California’s historic public safety realignment has had a modest effect on the state’s persistently high recidivism rates, varying across groups of offenders and counties, according to a report released today by the Public Policy Institute of California (PPIC).
The report examines recidivism through two measures, rearrest and reconviction rates, for offenders affected by public safety realignment, the 2011 law that shifted management of lower-level felony offenders from states to counties. Prompted by a federal court mandate to reduce overcrowding in the state prison system, realignment led to a significant reduction in overall incarceration levels.
The report is based on data from 12 counties that are representative of the state. It looks at the first two years of realignment, during which counties faced challenges associated with quickly implementing the law. Specifically, it finds:
- Slightly higher recidivism rates among individuals on post-release community supervision (PRCS). These offenders were released from state prison after serving time for certain low-level felonies and then supervised by county probation agencies. In the two years after realignment, 71.9 percent of these individuals were rearrested—a share that is 2.6 percentage points higher than the share of similar individuals rearrested before realignment—and 56.4 percent were reconvicted (2.4 points higher). Higher rates of recidivism in some counties—notably Los Angeles County, the largest—are a major factor. In 9 of the 12 counties studied, individuals under PRCS have lower reconviction rates.
- No consistent effect on recidivism among individuals sentenced under section 1170(h) of the California Penal Code. These offenders were sentenced for a specific set of lower-level felonies and, under realignment, served time in county jail rather than state prison. While 74.5 percent of them were rearrested (a share that is 2.3 percentage points higher than the rate for similar individuals before realignment), 54.9 percent were reconvicted (2.0 points lower).
- Lower recidivism among 1170(h) offenders who received “straight sentences”—mixed results among those with “split sentences.” The group serving “straight sentences”—jail time only—had the best outcomes: the same two-year rearrest rates and two-year reconviction rates that are 3.0 percentage points lower. Those who got “split sentences”—jail time followed by probation supervision—had higher rates of rearrest but lower rates of reconviction compared with similar individuals before realignment.
Further study is needed of the higher recidivism rates for groups that are supervised after their release—PRCS offenders and those who received split sentences under 1170(h). It could be that more individuals are reoffending—or that their misconduct is more likely to be detected because they are being monitored more closely under probation supervision.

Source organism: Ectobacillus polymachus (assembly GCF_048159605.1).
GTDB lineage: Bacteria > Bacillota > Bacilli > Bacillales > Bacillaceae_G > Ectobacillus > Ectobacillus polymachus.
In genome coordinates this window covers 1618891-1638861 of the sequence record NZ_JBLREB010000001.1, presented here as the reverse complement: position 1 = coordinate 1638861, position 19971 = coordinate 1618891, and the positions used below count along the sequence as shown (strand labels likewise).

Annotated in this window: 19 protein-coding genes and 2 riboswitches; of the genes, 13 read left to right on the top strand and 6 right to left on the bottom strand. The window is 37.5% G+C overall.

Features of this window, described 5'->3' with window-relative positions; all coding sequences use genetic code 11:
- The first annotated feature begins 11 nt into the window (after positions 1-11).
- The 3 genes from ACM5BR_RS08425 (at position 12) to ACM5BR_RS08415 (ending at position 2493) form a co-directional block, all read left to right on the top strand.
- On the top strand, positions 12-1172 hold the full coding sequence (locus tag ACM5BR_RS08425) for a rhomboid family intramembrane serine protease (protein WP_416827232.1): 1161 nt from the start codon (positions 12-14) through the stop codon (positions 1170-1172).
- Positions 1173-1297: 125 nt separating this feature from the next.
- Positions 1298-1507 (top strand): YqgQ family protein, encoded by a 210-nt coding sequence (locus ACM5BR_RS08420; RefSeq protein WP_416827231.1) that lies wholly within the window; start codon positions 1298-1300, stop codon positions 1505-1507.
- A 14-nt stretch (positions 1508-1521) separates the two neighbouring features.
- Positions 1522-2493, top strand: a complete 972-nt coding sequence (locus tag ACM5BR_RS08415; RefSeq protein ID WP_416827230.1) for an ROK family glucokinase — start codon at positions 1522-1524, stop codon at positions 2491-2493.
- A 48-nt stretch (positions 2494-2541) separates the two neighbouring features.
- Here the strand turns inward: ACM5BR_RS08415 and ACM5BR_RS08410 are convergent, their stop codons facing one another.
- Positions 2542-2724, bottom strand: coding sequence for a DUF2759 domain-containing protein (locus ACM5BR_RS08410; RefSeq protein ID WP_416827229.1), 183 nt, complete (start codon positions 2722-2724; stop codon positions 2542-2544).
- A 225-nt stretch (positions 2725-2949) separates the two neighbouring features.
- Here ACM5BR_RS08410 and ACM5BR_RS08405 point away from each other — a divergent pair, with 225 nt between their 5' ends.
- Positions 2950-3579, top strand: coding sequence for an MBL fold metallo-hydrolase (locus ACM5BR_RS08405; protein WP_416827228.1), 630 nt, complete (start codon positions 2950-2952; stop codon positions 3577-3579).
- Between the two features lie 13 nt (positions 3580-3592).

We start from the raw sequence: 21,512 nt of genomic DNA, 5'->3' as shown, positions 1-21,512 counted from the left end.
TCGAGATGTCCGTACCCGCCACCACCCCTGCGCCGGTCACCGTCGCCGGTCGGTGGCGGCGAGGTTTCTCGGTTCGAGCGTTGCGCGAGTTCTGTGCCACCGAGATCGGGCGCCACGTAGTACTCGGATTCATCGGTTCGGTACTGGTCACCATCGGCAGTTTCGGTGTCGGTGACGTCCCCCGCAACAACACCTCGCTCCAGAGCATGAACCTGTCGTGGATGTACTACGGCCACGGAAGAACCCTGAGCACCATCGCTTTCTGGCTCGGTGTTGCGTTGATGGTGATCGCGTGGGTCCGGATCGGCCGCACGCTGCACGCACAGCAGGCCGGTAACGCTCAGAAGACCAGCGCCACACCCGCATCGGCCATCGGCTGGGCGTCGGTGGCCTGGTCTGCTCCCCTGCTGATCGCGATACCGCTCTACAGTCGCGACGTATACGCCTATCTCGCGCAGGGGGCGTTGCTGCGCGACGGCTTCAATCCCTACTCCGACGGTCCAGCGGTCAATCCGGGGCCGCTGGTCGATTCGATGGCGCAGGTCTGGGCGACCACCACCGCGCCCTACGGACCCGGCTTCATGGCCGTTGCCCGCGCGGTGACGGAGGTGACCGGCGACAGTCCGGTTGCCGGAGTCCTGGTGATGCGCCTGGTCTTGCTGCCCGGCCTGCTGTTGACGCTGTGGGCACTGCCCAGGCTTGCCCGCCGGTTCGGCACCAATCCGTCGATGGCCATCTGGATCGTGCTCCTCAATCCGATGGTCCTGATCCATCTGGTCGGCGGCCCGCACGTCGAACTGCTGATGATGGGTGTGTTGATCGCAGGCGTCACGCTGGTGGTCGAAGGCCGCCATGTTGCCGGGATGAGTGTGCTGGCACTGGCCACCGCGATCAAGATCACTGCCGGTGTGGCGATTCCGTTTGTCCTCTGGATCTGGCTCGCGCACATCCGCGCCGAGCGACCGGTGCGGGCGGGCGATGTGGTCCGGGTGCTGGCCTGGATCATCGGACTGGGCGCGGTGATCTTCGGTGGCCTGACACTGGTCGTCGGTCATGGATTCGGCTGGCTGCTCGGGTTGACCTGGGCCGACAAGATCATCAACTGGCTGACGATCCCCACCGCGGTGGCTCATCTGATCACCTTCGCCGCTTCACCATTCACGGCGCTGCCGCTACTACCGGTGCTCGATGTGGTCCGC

“The effects of realignment vary across groups of offenders and counties. As more data becomes available we may observe the effects changing over time,” said report coauthor Mia Bird, a PPIC research fellow. “A greater understanding of the programs or services that reduce recidivism will be essential to help us identify strategies to maintain public safety.”
The considerable variation in recidivism across the counties studied is probably linked to differences in demographic composition, economic resources, and geography. It may also be explained by capacity differences and varying levels of experience with evidence-based practices to reduce recidivism.
The report is titled Realignment and Recidivism in California. In addition to Bird, coauthors are Ryken Grattet, PPIC adjunct fellow and professor and chair of sociology at the University of California, Davis, and Viet Nguyen, PPIC research associate. The report is supported with funding from the National Institute of Justice.
The Public Policy Institute of California is dedicated to informing and improving public policy in California through independent, objective, nonpartisan research. We are a public charity. We do not take or support positions on any ballot measure or on any local, state, or federal legislation, nor do we endorse, support, or oppose any political parties or candidates for public office. Research publications reflect the views of the authors and do not necessarily reflect the views of our funders or of the staff, officers, advisory councils, or board of directors of the Public Policy Institute of California.
The above information was provided to The Signal via a news release.